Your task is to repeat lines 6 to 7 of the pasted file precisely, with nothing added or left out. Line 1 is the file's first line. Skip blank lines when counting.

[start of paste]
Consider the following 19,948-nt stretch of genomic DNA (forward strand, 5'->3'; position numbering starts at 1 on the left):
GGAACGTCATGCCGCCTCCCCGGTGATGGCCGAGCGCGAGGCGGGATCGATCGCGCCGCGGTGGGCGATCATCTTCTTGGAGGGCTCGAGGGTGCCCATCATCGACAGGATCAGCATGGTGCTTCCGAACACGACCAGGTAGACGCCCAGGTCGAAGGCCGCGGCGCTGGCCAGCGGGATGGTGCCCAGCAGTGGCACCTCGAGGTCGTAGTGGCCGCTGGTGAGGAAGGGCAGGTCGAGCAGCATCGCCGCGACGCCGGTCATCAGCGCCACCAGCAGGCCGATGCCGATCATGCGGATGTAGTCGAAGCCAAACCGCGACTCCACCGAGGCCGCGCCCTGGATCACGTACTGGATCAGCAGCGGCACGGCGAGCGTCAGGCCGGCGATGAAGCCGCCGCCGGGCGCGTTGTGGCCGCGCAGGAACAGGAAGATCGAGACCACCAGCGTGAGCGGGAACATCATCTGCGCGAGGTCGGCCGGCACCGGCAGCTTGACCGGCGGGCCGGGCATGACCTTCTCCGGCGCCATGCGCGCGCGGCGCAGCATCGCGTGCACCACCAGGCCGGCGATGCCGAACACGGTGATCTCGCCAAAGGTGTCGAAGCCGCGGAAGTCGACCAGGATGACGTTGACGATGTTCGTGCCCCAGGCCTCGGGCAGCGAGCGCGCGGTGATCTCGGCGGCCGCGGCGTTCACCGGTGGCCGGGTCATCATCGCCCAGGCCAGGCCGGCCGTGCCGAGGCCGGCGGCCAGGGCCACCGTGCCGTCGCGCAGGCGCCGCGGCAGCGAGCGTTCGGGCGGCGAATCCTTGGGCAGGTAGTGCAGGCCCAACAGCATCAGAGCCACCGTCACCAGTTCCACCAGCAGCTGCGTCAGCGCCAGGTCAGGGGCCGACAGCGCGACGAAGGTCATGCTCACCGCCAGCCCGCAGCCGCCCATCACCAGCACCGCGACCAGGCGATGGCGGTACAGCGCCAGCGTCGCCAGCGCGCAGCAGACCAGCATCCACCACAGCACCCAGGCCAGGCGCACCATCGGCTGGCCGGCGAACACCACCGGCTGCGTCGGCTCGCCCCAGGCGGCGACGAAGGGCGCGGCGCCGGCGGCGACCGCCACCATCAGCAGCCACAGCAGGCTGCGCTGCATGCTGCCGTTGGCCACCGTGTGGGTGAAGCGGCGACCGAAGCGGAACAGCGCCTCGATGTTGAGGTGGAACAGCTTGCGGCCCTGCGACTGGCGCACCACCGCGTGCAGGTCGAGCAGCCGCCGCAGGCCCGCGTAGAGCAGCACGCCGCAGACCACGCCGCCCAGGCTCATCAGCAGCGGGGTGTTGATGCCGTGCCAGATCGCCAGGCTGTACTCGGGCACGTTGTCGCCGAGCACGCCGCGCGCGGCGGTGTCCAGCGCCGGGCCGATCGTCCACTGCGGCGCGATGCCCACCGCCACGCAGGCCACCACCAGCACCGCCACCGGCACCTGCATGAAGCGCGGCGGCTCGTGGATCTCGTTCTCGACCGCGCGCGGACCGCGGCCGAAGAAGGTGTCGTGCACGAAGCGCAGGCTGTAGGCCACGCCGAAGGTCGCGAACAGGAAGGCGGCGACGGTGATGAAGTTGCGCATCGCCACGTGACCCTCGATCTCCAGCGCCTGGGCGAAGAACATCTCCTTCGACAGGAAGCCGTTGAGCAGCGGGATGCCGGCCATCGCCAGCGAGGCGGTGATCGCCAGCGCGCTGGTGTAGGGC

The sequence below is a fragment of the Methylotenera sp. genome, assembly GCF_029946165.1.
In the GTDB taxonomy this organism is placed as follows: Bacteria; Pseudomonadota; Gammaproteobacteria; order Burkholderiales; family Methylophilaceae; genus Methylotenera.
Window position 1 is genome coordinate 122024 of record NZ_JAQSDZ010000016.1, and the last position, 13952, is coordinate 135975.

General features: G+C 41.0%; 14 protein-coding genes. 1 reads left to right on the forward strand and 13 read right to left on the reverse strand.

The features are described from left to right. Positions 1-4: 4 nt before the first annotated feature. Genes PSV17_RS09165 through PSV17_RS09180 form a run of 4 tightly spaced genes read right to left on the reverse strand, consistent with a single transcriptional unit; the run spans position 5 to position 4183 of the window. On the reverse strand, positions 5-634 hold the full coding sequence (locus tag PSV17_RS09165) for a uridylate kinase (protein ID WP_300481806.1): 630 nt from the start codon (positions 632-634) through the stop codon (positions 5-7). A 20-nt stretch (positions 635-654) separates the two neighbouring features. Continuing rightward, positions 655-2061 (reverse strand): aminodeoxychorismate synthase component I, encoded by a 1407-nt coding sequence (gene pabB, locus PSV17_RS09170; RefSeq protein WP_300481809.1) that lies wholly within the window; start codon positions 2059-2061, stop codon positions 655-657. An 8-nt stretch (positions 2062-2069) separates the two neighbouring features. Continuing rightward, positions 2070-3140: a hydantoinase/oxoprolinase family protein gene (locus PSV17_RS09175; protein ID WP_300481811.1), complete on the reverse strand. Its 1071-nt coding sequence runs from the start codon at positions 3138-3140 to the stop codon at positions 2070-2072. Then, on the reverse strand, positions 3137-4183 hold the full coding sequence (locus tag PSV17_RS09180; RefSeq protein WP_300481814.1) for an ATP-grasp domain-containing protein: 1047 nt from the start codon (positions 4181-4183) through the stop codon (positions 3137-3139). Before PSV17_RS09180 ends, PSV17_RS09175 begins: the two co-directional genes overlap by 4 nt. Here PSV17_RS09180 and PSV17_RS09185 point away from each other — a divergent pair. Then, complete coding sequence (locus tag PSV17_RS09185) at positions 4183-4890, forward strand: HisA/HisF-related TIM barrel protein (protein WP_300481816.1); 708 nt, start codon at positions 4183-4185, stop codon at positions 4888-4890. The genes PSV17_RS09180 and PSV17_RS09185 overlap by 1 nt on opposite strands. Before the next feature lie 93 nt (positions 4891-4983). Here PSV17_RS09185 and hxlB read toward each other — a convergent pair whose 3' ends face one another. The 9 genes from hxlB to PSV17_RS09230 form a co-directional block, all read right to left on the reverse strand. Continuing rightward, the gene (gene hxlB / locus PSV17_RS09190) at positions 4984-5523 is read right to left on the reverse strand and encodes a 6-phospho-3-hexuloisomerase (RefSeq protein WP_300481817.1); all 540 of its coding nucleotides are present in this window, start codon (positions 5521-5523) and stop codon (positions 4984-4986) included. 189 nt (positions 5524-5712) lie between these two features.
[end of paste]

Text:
General features: G+C 41.0%; 14 protein-coding genes. 1 reads left to right on the forward strand and 13 read right to left on the reverse strand.

The features are described from left to right. Positions 1-4: 4 nt before the first annotated feature. Genes PSV17_RS09165 through PSV17_RS09180 form a run of 4 tightly spaced genes read right to left on the reverse strand, consistent with a single transcriptional unit; the run spans position 5 to position 4183 of the window. On the reverse strand, positions 5-634 hold the full coding sequence (locus tag PSV17_RS09165) for a uridylate kinase (protein ID WP_300481806.1): 630 nt from the start codon (positions 632-634) through the stop codon (positions 5-7). A 20-nt stretch (positions 635-654) separates the two neighbouring features. Continuing rightward, positions 655-2061 (reverse strand): aminodeoxychorismate synthase component I, encoded by a 1407-nt coding sequence (gene pabB, locus PSV17_RS09170; RefSeq protein WP_300481809.1) that lies wholly within the window; start codon positions 2059-2061, stop codon positions 655-657. An 8-nt stretch (positions 2062-2069) separates the two neighbouring features. Continuing rightward, positions 2070-3140: a hydantoinase/oxoprolinase family protein gene (locus PSV17_RS09175; protein ID WP_300481811.1), complete on the reverse strand. Its 1071-nt coding sequence runs from the start codon at positions 3138-3140 to the stop codon at positions 2070-2072. Then, on the reverse strand, positions 3137-4183 hold the full coding sequence (locus tag PSV17_RS09180; RefSeq protein WP_300481814.1) for an ATP-grasp domain-containing protein: 1047 nt from the start codon (positions 4181-4183) through the stop codon (positions 3137-3139). Before PSV17_RS09180 ends, PSV17_RS09175 begins: the two co-directional genes overlap by 4 nt. Here PSV17_RS09180 and PSV17_RS09185 point away from each other — a divergent pair. Then, complete coding sequence (locus tag PSV17_RS09185) at positions 4183-4890, forward strand: HisA/HisF-related TIM barrel protein (protein WP_300481816.1); 708 nt, start codon at positions 4183-4185, stop codon at positions 4888-4890. The genes PSV17_RS09180 and PSV17_RS09185 overlap by 1 nt on opposite strands. Before the next feature lie 93 nt (positions 4891-4983). Here PSV17_RS09185 and hxlB read toward each other — a convergent pair whose 3' ends face one another. The 9 genes from hxlB to PSV17_RS09230 form a co-directional block, all read right to left on the reverse strand. Continuing rightward, the gene (gene hxlB / locus PSV17_RS09190) at positions 4984-5523 is read right to left on the reverse strand and encodes a 6-phospho-3-hexuloisomerase (RefSeq protein WP_300481817.1); all 540 of its coding nucleotides are present in this window, start codon (positions 5521-5523) and stop codon (positions 4984-4986) included. 189 nt (positions 5524-5712) lie between these two features.